5. Lovely piece--those warm additions really add so much. Nice work on this hugs, Julierose and Happy Easter...;))))

  6. No, the warm bits are not too much. They greatly enhance the finished piece. I like it. And I like your triptych idea for the bookmark sections. I have a hard time sewing crumb blocks and random odd cuts. I keep spend too much time trying to make them come out even when I should just sew pieces together and trim them down later. But I keep trying cause I want to use up some of the triangle bits I've been saving.
    Happy Easter

    1. You'll want uneven triangles because they start to look like HST's if they are the same size. The magic is in odd angles coming together.

  7. I love this piece! You are inspiring me to to to my scrap bins and play...

  8. How much is TOO much, Leeanna? Only you, the artist, can decide.

    I learned about balance when making one of my first quilted jackets. My "Snowman" jacket was dark blue with snowflakes and such, but for some reason, I thought it would be a good idea to add some red accents.

    Note to self: When adding "accents" the strips should NOT be as wide as all of the other strips in the garment!!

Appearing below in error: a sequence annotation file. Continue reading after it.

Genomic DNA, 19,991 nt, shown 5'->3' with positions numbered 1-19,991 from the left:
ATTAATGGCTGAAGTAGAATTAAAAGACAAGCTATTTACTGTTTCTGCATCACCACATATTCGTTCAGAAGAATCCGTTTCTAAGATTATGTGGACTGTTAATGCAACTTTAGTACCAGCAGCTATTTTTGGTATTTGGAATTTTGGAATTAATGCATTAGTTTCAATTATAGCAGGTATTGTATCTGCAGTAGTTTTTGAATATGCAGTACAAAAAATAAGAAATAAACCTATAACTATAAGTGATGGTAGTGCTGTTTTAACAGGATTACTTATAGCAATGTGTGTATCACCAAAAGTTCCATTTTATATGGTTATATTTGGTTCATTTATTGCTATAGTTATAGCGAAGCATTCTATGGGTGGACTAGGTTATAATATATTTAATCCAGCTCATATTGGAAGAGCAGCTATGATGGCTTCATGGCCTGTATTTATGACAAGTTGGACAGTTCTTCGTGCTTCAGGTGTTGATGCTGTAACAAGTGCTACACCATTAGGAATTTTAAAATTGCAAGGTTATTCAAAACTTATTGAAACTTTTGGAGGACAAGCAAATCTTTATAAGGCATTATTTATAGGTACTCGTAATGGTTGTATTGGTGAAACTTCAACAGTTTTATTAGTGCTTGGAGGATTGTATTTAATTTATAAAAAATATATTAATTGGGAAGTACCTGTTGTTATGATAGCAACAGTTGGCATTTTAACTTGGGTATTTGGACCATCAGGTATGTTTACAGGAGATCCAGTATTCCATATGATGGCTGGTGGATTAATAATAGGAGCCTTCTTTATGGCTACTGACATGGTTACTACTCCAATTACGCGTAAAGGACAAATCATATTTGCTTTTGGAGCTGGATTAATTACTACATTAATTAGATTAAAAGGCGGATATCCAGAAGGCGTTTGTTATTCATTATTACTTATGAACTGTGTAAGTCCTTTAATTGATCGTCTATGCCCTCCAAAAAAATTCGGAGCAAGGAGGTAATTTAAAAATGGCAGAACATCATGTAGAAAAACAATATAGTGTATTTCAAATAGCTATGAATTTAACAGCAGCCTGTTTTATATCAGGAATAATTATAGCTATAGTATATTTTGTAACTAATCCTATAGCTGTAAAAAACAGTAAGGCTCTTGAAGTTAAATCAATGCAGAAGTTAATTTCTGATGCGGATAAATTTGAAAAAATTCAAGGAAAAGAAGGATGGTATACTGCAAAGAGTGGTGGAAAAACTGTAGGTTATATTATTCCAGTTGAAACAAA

Needless to say I learned that a strong color can overpower and should be used in small doses, lest they become a feature. (My DH refers to the resulting jacket as my Flag jacket.)

  9. Good Morning, Lee Anna ... lovely use of scraps. I like the warm touches and your analogy to patches of wildflowers on the mountains. The angles of the blue/green/purple scraps do suggest mountains. Great choice of backing fabric for the quilts. For you bookmarks, do you use something for a foundation? I have made them with just fabric, back and front, and the have been floppy. I have made them with batting in between and they have been too thick. Someone once suggested that I sew the pieces for the front directly onto card stock, sew and flip method, but I have not tried that yet. Always looking for ways to use up small scraps and I have a lot of very small but pretty pieces right now ... bookmarks would be a good way to use them up. May you and yours have a Happy Hoppy Weekend ... :) Pat

    1. instead of batting I inserted buckrum, used in clothing it's thin but stiff

  10. A lovely quilt. You learned so much and have shared your process so generously. The blue and green scraps are luscious but the warm strips make the quilt. I'm glad you used the angles as they came. And this generated even more ideas for you.

  11. Wow! Everything just works and plays together perfectly - nicely done

  12. The strips worked perfectly - I think you got their balance and number just right - and your finished piece is lovely.

  13. The lines of warmer colors are genius! I would never have thought to do that, but it's striking and soothing all at the same time. I absolutely love how your improv work turns out, and that you share the process too...whether it works or not. And it most definitely works here! WOW!

  14. You are indeed the artist! I learned so much from this blog post about becoming childlike and playing with color. Your work should be shown in Santa Fe or similar shops. Thank you for sharing your thought process and designs!